P2P cost information server 312 may include a hardware/software component for receiving a request for cost information from and providing the cost information to an endpoint, such as a peer, peer tracker 308, peer device 102-x, P2P application 304, etc. In one implementation, the request from tracker device 108 may identify the requesting peer and a list of candidate peers. P2P cost information server 312 may determine a POP for each of the peers based on a POP table, which is described below, and/or determine cost information, either dynamically or based on a POP-to-POP cost matrix. The cost information may be sent to tracker device 108. Depending on the particular implementation, P2P cost information server 312 may populate and/or update the POP table and/or the POP-to-POP cost matrix.
Peer ID field 404 may store an identifier for a particular peer. For example, peer ID field 404 for record 402 is shown as having a peer ID of BOBCAT. In some implementations, an identifier that is supplied by a peer may be matched against contents of peer ID field 404 and used along with other authentication information prior to permitting the peer to request a list of candidate peers. Resource field 406 may include an identifier for a resource that is provided by the peer. For example, resource field 406 of record 402 is illustrated as having an identifier MACARONI.MOV. In another implementation, the identifier may include a file path associated with the resource. Address field 408 may indicate an address of the resource. Even though address field 408 for record 402 is shown as having an Internet Protocol (IP) address and a port number of 22.214.171.124:92, in different implementations, other types of addresses may be stored in address field 408 (e.g., a universal resource locator (URL)). State parameters field 410 may store parameter values that represent a state of the peer. State parameters field 410 may include, for example, the latest percentage of available bandwidth of the peer, how long the peer may have been connected to another peer, whether the peer has been uploading or downloading a resource, whether the peer has permitted its processing cycles to be used by other peers, whether the peer is utilizing another peer's computing resources (e.g., a memory, a peripheral, an input/output component, etc.), etc. For example, in record 402, state parameters field 410 is illustrated as having values 12, 0.5, and 3, which may correspond to a bandwidth in megabits per second, a fraction of the bandwidth that is used, and a number of seconds that peer BOBCAT has been downloading MACARONI.MOV.
As described above, peer tracker 308 may consult peer state table 400 in responding to a request from a peer for a list of candidate peers from/to which the peer can obtain/provide a resource. For example, assume that a peer with peer ID of CARLOS connects to peer tracker 308 and requests a list of candidate peers that can provide a resource called MACARONI.MOV. Peer tracker 308 may identify a list of all candidate peers that can provide/accept the resource MACARONI.MOV, examine state information of the candidate peers, and send the state information and other information (e.g., addresses of the candidate peers) to P2P server device 110.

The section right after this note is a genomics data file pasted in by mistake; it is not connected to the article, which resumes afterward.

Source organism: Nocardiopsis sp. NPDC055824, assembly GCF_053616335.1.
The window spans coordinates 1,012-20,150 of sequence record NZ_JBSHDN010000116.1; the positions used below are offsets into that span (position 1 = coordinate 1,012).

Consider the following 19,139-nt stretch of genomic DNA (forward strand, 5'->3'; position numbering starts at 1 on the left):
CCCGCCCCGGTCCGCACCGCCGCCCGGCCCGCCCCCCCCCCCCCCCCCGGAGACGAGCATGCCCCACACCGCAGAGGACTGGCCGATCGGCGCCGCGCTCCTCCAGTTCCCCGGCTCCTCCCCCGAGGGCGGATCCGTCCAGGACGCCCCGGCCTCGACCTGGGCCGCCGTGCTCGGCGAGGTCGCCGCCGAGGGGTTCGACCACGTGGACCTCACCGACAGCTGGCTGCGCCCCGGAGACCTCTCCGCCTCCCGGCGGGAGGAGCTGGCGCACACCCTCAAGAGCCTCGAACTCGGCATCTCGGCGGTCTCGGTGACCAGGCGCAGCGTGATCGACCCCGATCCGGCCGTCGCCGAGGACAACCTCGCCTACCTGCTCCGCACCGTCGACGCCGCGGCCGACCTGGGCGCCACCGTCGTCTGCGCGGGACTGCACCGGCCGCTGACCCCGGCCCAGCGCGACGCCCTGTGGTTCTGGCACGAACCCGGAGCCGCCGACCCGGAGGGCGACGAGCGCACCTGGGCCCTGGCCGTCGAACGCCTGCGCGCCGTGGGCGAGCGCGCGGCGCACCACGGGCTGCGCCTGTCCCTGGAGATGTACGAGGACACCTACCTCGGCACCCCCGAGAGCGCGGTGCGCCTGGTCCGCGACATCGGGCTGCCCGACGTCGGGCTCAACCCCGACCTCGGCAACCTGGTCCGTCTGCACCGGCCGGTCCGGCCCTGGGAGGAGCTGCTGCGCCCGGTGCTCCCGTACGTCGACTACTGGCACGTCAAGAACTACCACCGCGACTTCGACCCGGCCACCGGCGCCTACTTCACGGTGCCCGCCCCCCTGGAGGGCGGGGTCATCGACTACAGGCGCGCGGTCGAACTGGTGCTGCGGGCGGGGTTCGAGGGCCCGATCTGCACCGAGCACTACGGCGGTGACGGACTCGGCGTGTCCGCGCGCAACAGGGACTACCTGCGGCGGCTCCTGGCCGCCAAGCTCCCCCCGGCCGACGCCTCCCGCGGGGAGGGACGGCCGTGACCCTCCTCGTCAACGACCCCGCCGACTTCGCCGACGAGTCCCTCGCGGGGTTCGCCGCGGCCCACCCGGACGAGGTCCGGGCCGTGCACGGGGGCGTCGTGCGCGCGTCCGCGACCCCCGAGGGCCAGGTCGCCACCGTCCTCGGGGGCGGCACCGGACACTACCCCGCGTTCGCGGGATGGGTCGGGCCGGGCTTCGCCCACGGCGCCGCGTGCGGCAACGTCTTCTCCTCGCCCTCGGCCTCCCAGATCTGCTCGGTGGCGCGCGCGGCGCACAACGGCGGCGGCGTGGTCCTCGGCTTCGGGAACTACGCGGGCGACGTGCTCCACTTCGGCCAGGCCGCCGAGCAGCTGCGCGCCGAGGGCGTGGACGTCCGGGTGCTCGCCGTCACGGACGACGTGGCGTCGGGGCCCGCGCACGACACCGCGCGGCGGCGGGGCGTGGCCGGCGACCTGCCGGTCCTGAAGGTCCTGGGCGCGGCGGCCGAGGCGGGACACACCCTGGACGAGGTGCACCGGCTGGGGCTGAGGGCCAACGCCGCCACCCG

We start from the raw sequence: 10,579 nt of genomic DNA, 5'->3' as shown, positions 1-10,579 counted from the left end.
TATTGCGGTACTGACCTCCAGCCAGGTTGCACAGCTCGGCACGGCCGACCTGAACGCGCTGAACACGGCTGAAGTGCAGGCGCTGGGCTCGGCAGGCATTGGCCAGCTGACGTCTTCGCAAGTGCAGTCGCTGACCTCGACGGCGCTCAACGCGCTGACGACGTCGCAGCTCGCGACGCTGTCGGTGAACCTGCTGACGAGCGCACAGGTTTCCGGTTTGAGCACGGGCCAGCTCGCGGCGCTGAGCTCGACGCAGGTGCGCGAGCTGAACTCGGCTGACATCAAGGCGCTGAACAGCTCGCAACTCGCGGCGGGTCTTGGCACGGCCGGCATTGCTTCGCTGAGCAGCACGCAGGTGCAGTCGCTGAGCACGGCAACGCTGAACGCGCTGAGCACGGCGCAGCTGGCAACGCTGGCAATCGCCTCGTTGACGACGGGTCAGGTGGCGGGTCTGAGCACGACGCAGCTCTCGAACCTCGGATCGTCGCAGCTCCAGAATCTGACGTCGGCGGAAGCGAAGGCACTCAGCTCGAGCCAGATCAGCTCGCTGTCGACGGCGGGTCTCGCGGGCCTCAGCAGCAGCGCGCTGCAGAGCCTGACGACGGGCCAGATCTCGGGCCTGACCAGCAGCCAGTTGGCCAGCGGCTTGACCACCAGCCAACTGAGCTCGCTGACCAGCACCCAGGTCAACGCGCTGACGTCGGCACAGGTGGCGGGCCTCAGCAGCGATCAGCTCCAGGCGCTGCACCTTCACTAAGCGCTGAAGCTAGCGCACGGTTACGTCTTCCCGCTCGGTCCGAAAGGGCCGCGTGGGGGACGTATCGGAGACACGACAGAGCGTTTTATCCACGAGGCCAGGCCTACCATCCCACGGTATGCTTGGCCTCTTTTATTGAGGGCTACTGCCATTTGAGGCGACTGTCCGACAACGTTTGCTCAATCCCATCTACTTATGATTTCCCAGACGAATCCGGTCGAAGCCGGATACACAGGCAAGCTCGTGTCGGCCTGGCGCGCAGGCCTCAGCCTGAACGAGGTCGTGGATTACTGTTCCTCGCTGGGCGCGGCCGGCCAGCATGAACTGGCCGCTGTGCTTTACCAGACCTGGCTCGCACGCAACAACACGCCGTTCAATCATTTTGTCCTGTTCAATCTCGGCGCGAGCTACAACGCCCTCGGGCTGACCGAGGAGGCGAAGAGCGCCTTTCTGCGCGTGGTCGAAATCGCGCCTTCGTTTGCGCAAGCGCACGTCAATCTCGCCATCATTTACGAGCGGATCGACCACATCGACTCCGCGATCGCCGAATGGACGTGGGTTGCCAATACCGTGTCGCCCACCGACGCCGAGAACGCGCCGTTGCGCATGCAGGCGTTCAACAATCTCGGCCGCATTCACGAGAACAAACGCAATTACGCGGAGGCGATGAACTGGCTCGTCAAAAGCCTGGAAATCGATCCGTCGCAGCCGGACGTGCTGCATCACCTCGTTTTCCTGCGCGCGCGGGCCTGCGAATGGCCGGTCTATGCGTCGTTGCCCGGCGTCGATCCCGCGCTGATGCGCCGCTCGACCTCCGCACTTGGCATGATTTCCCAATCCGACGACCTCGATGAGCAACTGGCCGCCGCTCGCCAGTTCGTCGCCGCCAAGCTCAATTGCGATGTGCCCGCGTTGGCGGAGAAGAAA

When peer tracker 308 receives a response from P2P server device 110, peer tracker 308 may use cost information for the candidate peers provided in the response to refine the list of candidate peers. To illustrate the use of state parameters and the cost information, assume that peer CARLOS makes a request to peer tracker 308 for a candidate peer to obtain a resource. Peer tracker 308 identifies two peers, peer X and peer Y that are characterized by a state parameter D that indicates whether a peer is uploading or downloading a file (e.g., a resource). Assume D=“uploading” for peer X and D=“downloading” for peer Y. In addition, assume that peer tracker 308 queries P2P server device 110 for cost information required for peer CARLOS to communicate with peer X and peer Y. Further assume that P2P server device 100 indicates that the cost for peer CARLOS to communicate with peer X includes a network latency of 100 milliseconds and the cost for peer CARLOS to communicate with peer Y includes the network latency of 200 milliseconds.
In the above, peer tracker 308 may compare the value of state parameter D for peer X to that of peer Y, and conclude that peer X, which is uploading the resource, may provide a superior resource access to peer CARLOS than peer Y. In addition, peer tracker 308 may determine that peer X provides for less network latency than peer Y. Consequently, peer tracker 308 may return the identity and/or the network address of peer X to peer CARLOS.
POP ID field 504 may store an identifier for a POP. Address field 506 may store one or more addresses that are associated with the POP. In
As shown, each row and column of POP-to-POP cost matrix 514 may correspond to different POPs, and each element of POP-to-POP cost matrix 514 may correspond to a cost or a vector of costs that are associated with a communication link between one peer in a POP and another peer in a POP1. For example, I11 may represent a cost vector for a peer in POP1 to communicate with another peer in POP2. In a different implementation, each element of POP-to-POP cost matrix 514 may be a scalar.